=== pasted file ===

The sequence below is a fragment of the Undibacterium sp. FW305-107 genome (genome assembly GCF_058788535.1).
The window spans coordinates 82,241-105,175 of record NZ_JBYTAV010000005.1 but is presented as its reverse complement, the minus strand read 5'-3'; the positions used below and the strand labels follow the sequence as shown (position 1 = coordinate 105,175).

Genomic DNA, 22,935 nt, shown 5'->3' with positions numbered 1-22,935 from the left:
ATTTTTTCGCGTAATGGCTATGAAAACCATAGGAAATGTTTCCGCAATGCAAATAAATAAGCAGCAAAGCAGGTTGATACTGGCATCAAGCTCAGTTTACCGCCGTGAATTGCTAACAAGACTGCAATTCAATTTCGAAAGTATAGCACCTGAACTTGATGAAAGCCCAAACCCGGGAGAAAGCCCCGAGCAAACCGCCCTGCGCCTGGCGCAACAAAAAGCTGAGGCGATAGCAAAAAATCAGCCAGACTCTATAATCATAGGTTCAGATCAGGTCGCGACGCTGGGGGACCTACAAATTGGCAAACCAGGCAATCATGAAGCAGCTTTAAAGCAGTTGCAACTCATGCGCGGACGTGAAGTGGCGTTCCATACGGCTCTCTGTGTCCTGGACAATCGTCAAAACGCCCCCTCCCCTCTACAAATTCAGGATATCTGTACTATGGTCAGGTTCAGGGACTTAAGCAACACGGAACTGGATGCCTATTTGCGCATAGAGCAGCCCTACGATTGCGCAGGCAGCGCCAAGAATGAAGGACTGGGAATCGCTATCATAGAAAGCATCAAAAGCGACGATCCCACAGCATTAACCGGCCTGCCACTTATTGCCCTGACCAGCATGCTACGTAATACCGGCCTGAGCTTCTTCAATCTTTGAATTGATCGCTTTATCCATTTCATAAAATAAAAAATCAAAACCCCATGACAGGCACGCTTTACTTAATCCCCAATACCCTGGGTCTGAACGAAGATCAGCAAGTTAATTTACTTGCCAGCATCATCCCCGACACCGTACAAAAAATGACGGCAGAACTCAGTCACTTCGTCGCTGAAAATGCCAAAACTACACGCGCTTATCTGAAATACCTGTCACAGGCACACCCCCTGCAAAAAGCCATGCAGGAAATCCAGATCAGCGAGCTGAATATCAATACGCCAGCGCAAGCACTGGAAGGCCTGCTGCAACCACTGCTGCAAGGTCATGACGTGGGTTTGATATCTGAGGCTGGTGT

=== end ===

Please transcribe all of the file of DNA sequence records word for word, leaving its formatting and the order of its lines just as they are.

The sequence below is a fragment of the Undibacterium sp. FW305-107 genome (genome assembly GCF_058788535.1).
The window spans coordinates 82,241-105,175 of record NZ_JBYTAV010000005.1 but is presented as its reverse complement, the minus strand read 5'-3'; the positions used below and the strand labels follow the sequence as shown (position 1 = coordinate 105,175).

Genomic DNA, 22,935 nt, shown 5'->3' with positions numbered 1-22,935 from the left:
ATTTTTTCGCGTAATGGCTATGAAAACCATAGGAAATGTTTCCGCAATGCAAATAAATAAGCAGCAAAGCAGGTTGATACTGGCATCAAGCTCAGTTTACCGCCGTGAATTGCTAACAAGACTGCAATTCAATTTCGAAAGTATAGCACCTGAACTTGATGAAAGCCCAAACCCGGGAGAAAGCCCCGAGCAAACCGCCCTGCGCCTGGCGCAACAAAAAGCTGAGGCGATAGCAAAAAATCAGCCAGACTCTATAATCATAGGTTCAGATCAGGTCGCGACGCTGGGGGACCTACAAATTGGCAAACCAGGCAATCATGAAGCAGCTTTAAAGCAGTTGCAACTCATGCGCGGACGTGAAGTGGCGTTCCATACGGCTCTCTGTGTCCTGGACAATCGTCAAAACGCCCCCTCCCCTCTACAAATTCAGGATATCTGTACTATGGTCAGGTTCAGGGACTTAAGCAACACGGAACTGGATGCCTATTTGCGCATAGAGCAGCCCTACGATTGCGCAGGCAGCGCCAAGAATGAAGGACTGGGAATCGCTATCATAGAAAGCATCAAAAGCGACGATCCCACAGCATTAACCGGCCTGCCACTTATTGCCCTGACCAGCATGCTACGTAATACCGGCCTGAGCTTCTTCAATCTTTGAATTGATCGCTTTATCCATTTCATAAAATAAAAAATCAAAACCCCATGACAGGCACGCTTTACTTAATCCCCAATACCCTGGGTCTGAACGAAGATCAGCAAGTTAATTTACTTGCCAGCATCATCCCCGACACCGTACAAAAAATGACGGCAGAACTCAGTCACTTCGTCGCTGAAAATGCCAAAACTACACGCGCTTATCTGAAATACCTGTCACAGGCACACCCCCTGCAAAAAGCCATGCAGGAAATCCAGATCAGCGAGCTGAATATCAATACGCCAGCGCAAGCACTGGAAGGCCTGCTGCAACCACTGCTGCAAGGTCATGACGTGGGTTTGATATCTGAGGCTGGTGT